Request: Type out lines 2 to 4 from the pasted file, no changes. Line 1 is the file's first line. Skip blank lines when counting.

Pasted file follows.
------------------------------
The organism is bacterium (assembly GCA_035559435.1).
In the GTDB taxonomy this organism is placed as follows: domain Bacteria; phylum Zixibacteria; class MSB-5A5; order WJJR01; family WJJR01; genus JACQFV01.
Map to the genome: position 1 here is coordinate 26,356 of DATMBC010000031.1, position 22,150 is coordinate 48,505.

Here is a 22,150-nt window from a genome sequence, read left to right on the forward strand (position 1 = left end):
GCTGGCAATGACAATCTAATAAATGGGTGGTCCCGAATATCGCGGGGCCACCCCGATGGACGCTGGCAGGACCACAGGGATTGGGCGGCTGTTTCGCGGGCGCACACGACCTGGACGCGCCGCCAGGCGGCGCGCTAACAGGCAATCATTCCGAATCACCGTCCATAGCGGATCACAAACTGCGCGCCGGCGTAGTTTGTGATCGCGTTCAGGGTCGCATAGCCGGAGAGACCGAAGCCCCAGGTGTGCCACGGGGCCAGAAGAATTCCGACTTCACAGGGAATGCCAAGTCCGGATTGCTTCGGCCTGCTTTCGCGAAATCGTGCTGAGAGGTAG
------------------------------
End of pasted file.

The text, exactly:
In the GTDB taxonomy this organism is placed as follows: domain Bacteria; phylum Zixibacteria; class MSB-5A5; order WJJR01; family WJJR01; genus JACQFV01.
Map to the genome: position 1 here is coordinate 26,356 of DATMBC010000031.1, position 22,150 is coordinate 48,505.

Here is a 22,150-nt window from a genome sequence, read left to right on the forward strand (position 1 = left end):